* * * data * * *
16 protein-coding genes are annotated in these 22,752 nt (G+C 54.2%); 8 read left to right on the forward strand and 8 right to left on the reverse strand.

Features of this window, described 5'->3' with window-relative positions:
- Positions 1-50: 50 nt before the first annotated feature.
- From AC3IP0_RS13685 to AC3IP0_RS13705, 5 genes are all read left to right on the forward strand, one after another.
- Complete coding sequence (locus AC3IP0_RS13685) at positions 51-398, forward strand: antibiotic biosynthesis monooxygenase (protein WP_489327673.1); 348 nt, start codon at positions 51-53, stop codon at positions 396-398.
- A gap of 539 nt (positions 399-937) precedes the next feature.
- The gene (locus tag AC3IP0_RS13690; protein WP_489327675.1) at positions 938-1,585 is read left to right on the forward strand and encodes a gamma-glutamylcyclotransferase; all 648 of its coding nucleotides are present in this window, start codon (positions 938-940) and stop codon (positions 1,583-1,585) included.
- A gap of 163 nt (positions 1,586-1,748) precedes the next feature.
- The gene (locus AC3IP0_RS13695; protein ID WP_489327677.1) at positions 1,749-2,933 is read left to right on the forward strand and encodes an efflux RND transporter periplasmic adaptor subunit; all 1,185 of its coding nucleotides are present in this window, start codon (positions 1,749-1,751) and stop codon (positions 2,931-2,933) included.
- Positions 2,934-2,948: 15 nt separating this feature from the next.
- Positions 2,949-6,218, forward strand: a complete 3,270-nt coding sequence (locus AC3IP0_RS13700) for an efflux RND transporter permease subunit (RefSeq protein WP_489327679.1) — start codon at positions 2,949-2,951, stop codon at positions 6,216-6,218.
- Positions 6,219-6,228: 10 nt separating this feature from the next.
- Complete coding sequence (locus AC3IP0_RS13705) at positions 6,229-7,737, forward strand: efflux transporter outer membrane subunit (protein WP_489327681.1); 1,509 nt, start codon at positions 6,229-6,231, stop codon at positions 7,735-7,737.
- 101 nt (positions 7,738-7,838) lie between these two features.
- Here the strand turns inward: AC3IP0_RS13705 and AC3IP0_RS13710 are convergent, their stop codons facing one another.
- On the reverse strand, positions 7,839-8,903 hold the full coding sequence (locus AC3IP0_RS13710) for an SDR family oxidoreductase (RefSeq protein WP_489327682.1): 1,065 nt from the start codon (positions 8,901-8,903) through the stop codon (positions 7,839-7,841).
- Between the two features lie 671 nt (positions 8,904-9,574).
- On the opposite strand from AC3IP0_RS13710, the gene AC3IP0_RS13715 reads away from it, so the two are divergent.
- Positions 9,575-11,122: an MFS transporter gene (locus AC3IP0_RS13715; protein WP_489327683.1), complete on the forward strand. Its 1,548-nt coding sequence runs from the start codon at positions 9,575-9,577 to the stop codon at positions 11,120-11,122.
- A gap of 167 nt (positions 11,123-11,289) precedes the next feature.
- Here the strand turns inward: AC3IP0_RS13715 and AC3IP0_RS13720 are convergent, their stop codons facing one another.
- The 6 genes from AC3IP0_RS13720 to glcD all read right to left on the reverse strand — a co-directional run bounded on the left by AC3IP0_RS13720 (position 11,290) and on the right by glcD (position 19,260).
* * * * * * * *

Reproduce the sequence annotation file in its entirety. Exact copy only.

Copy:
16 protein-coding genes are annotated in these 22,752 nt (G+C 54.2%); 8 read left to right on the forward strand and 8 right to left on the reverse strand.

Features of this window, described 5'->3' with window-relative positions:
- Positions 1-50: 50 nt before the first annotated feature.
- From AC3IP0_RS13685 to AC3IP0_RS13705, 5 genes are all read left to right on the forward strand, one after another.
- Complete coding sequence (locus AC3IP0_RS13685) at positions 51-398, forward strand: antibiotic biosynthesis monooxygenase (protein WP_489327673.1); 348 nt, start codon at positions 51-53, stop codon at positions 396-398.
- A gap of 539 nt (positions 399-937) precedes the next feature.
- The gene (locus tag AC3IP0_RS13690; protein WP_489327675.1) at positions 938-1,585 is read left to right on the forward strand and encodes a gamma-glutamylcyclotransferase; all 648 of its coding nucleotides are present in this window, start codon (positions 938-940) and stop codon (positions 1,583-1,585) included.
- A gap of 163 nt (positions 1,586-1,748) precedes the next feature.
- The gene (locus AC3IP0_RS13695; protein ID WP_489327677.1) at positions 1,749-2,933 is read left to right on the forward strand and encodes an efflux RND transporter periplasmic adaptor subunit; all 1,185 of its coding nucleotides are present in this window, start codon (positions 1,749-1,751) and stop codon (positions 2,931-2,933) included.
- Positions 2,934-2,948: 15 nt separating this feature from the next.
- Positions 2,949-6,218, forward strand: a complete 3,270-nt coding sequence (locus AC3IP0_RS13700) for an efflux RND transporter permease subunit (RefSeq protein WP_489327679.1) — start codon at positions 2,949-2,951, stop codon at positions 6,216-6,218.
- Positions 6,219-6,228: 10 nt separating this feature from the next.
- Complete coding sequence (locus AC3IP0_RS13705) at positions 6,229-7,737, forward strand: efflux transporter outer membrane subunit (protein WP_489327681.1); 1,509 nt, start codon at positions 6,229-6,231, stop codon at positions 7,735-7,737.
- 101 nt (positions 7,738-7,838) lie between these two features.
- Here the strand turns inward: AC3IP0_RS13705 and AC3IP0_RS13710 are convergent, their stop codons facing one another.
- On the reverse strand, positions 7,839-8,903 hold the full coding sequence (locus AC3IP0_RS13710) for an SDR family oxidoreductase (RefSeq protein WP_489327682.1): 1,065 nt from the start codon (positions 8,901-8,903) through the stop codon (positions 7,839-7,841).
- Between the two features lie 671 nt (positions 8,904-9,574).
- On the opposite strand from AC3IP0_RS13710, the gene AC3IP0_RS13715 reads away from it, so the two are divergent.
- Positions 9,575-11,122: an MFS transporter gene (locus AC3IP0_RS13715; protein WP_489327683.1), complete on the forward strand. Its 1,548-nt coding sequence runs from the start codon at positions 9,575-9,577 to the stop codon at positions 11,120-11,122.
- A gap of 167 nt (positions 11,123-11,289) precedes the next feature.
- Here the strand turns inward: AC3IP0_RS13715 and AC3IP0_RS13720 are convergent, their stop codons facing one another.
- The 6 genes from AC3IP0_RS13720 to glcD all read right to left on the reverse strand — a co-directional run bounded on the left by AC3IP0_RS13720 (position 11,290) and on the right by glcD (position 19,260).